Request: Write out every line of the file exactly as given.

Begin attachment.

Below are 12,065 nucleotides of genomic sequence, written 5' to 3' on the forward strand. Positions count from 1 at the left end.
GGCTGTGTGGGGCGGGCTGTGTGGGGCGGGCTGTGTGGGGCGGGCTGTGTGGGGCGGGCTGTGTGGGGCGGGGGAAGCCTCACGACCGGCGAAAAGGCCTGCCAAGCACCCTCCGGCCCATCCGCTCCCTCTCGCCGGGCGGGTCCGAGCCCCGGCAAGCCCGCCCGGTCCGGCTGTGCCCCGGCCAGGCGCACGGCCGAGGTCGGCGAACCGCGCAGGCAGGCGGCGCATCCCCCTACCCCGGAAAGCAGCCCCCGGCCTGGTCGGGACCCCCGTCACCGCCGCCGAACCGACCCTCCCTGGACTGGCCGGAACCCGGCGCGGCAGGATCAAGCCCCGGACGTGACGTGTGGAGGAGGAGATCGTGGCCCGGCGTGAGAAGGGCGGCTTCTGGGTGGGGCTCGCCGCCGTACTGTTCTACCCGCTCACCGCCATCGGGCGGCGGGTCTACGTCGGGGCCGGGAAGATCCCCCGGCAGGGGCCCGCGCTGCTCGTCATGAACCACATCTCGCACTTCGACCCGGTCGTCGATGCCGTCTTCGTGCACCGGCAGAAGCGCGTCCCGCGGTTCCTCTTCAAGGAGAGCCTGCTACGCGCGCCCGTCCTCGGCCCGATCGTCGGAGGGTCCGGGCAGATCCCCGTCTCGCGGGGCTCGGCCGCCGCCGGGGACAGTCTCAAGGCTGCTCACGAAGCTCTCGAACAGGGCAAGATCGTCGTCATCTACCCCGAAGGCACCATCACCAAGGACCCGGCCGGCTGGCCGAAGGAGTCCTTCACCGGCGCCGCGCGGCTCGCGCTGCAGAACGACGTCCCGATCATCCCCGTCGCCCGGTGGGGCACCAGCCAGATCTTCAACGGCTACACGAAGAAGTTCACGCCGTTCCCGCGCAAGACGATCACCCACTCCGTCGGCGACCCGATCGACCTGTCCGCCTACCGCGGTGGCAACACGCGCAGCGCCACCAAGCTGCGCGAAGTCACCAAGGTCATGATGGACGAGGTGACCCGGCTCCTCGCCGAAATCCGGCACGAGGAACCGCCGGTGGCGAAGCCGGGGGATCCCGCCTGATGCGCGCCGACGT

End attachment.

Below are 12,065 nucleotides of genomic sequence, written 5' to 3' on the forward strand. Positions count from 1 at the left end.
GGCTGTGTGGGGCGGGCTGTGTGGGGCGGGCTGTGTGGGGCGGGCTGTGTGGGGCGGGCTGTGTGGGGCGGGGGAAGCCTCACGACCGGCGAAAAGGCCTGCCAAGCACCCTCCGGCCCATCCGCTCCCTCTCGCCGGGCGGGTCCGAGCCCCGGCAAGCCCGCCCGGTCCGGCTGTGCCCCGGCCAGGCGCACGGCCGAGGTCGGCGAACCGCGCAGGCAGGCGGCGCATCCCCCTACCCCGGAAAGCAGCCCCCGGCCTGGTCGGGACCCCCGTCACCGCCGCCGAACCGACCCTCCCTGGACTGGCCGGAACCCGGCGCGGCAGGATCAAGCCCCGGACGTGACGTGTGGAGGAGGAGATCGTGGCCCGGCGTGAGAAGGGCGGCTTCTGGGTGGGGCTCGCCGCCGTACTGTTCTACCCGCTCACCGCCATCGGGCGGCGGGTCTACGTCGGGGCCGGGAAGATCCCCCGGCAGGGGCCCGCGCTGCTCGTCATGAACCACATCTCGCACTTCGACCCGGTCGTCGATGCCGTCTTCGTGCACCGGCAGAAGCGCGTCCCGCGGTTCCTCTTCAAGGAGAGCCTGCTACGCGCGCCCGTCCTCGGCCCGATCGTCGGAGGGTCCGGGCAGATCCCCGTCTCGCGGGGCTCGGCCGCCGCCGGGGACAGTCTCAAGGCTGCTCACGAAGCTCTCGAACAGGGCAAGATCGTCGTCATCTACCCCGAAGGCACCATCACCAAGGACCCGGCCGGCTGGCCGAAGGAGTCCTTCACCGGCGCCGCGCGGCTCGCGCTGCAGAACGACGTCCCGATCATCCCCGTCGCCCGGTGGGGCACCAGCCAGATCTTCAACGGCTACACGAAGAAGTTCACGCCGTTCCCGCGCAAGACGATCACCCACTCCGTCGGCGACCCGATCGACCTGTCCGCCTACCGCGGTGGCAACACGCGCAGCGCCACCAAGCTGCGCGAAGTCACCAAGGTCATGATGGACGAGGTGACCCGGCTCCTCGCCGAAATCCGGCACGAGGAACCGCCGGTGGCGAAGCCGGGGGATCCCGCCTGATGCGCGCCGACGT